Marty: Here, again, we have a story about acquiring and names. Just yet another parallel, but it’s at this point that now God enters the story. The brick was fine, but the question remained, how were they going to use the brick? When they decided they’re going to use the brick for themselves, this is when God enters a story and says, “That it. If they’re going to keep going down this road, they’re going to be able to do anything. So we’re going to mix this up.”
Which leads me to my next observation which I find to be really interesting. Most scholars agree that the word used for Babel is a play-off of the Hebrew word for confusion. God steps into the story and it’s interesting to note what God does not do. God does not punish them. God does not condemn the work project in and of itself. God doesn’t do that. He doesn’t curse anybody. This story is free of curses. He does not deal out punishments, consequences for sin. What he does is He confuses all of humanity with a disruption of their language. Why would He do this? Let me tell you what I wrote about what I learned from Rabbi Fohrman and some of my journal entries here.
It’s interesting to note how in order for humanity to continue to progress as a whole, they will need to learn the language of others. You cannot learn the language of another culture or a people without learning something about their perspective. Learning the diversity of perspectives always provides one with a sense of pause and consideration. It requires a sense of learning how to control one’s desires in order to reach a common goal together. In the confusion of Babel, God has not so much slapped our hands as He has given us a new redemptive project that will cause us to be the people that grow into the humanity that bears His image. A humanity that knows when to say enough. A people that trust the story, a people that might just find a place of rest.
When God confuses the people, what he does is he says, “The only way you’re going to succeed is if you learn how to work together.” I’ll tell you what, I’ve had a lot of assessments in my career, and the one thing that I always get low scores on is teamwork. Because teamwork requires me to shut my mouth, and teamwork requires me to control the things that I don’t want to control. Teamwork requires me to be less about self and more about the other. What God does here is He says, “The only way you’re ever going to succeed is to become the people that you were created to become, and that’s a selfless group of people that know how to control their desires.”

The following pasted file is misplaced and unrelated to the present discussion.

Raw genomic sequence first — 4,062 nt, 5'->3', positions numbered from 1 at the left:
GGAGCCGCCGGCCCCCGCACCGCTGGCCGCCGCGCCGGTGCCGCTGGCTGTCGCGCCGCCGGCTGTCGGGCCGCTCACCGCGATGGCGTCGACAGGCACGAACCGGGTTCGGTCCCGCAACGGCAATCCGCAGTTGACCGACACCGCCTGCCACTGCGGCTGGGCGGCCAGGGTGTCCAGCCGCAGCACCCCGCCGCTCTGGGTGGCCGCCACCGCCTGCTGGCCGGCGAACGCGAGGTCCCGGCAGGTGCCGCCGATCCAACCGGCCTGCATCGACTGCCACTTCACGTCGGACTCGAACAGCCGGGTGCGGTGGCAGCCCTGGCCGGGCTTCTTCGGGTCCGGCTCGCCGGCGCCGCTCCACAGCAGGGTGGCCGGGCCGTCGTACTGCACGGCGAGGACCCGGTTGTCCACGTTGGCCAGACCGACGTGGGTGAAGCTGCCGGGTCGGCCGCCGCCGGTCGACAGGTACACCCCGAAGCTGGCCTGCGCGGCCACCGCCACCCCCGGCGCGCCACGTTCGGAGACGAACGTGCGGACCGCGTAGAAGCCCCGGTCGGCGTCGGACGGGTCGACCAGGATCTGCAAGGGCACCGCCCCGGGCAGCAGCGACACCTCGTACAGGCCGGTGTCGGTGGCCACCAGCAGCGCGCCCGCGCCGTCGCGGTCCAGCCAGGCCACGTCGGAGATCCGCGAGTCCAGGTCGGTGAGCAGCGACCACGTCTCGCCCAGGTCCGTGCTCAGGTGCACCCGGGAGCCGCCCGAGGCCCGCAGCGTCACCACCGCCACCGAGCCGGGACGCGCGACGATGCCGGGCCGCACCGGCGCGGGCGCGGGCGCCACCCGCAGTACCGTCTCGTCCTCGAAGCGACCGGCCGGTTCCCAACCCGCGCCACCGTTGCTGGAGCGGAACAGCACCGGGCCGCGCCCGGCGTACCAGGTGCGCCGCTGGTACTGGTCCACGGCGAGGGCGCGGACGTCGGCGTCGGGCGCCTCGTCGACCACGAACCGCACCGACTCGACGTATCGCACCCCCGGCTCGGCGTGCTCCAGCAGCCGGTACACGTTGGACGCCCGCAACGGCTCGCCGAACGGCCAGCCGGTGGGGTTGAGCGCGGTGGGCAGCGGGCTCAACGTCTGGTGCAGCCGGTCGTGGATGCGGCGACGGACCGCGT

I just loved that observation from Fohrman because I realized this isn’t even a punishment. This is God setting up His people for success and the moment they want to learn this lesson, is the moment that they’re going to find their way back to the story, but as long as they are going to not learn this lesson, though, as long as they’re going to be destructive, they’re going to continue to sit right where God wants them to be until they learn the lesson.
Brent: The other thing, we will definitely get to this much more later but God has a very specific purpose for His people in the Western portion of the world. Moving east is not going to be where God’s people need to be.
Marty: Absolutely not and for those who know your Bibles, God’s going to meet a guy that’s willing to go west. God’s going to meet a guy that operates on a completely — God has been looking for partners this whole time, and He hasn’t had a whole lot of luck finding them up to this point. A lot of people that want to do it their own way; they want to do their own story and God has got — right about the time we start to get hopeless, “I don’t think humanity’s ever going to learn this lesson,” we meet somebody who shows us that, in fact, this can be done, and God’s going to find a partner.
Brent: We see the whole world is evil, but Noah found favor in God’s eyes. But then nobody else does, apparently, because that’s not mentioned again.
Marty: And Noah blows it, right?
Brent: And Noah blows it.
Marty: It’s going to be an interesting journey. We’re just about ready to turn a really interesting page, Genesis 1 through 11. We’ve been invited to rethink and reframe what we believe to be true about the world and what we believe God is asking us to do. Trust the story.
Brent: If you live on the Palouse, we hope you join us for our discussion groups. Marty mentioned a moment ago, we’ve got one in Moscow on Tuesday and in Pullman on Wednesday. If you want to get a hold of Marty, you can find him on Twitter at @martysolomon. You can find me on Twitter at @eibcb. You can find more details about the show at bemadiscipleship.com, including all kinds of little scheduling tidbits, how to support the ministry, whatever you want, all kinds of stuff there. Thanks for joining us on the BEMA Podcast. We’ll talk to you again soon.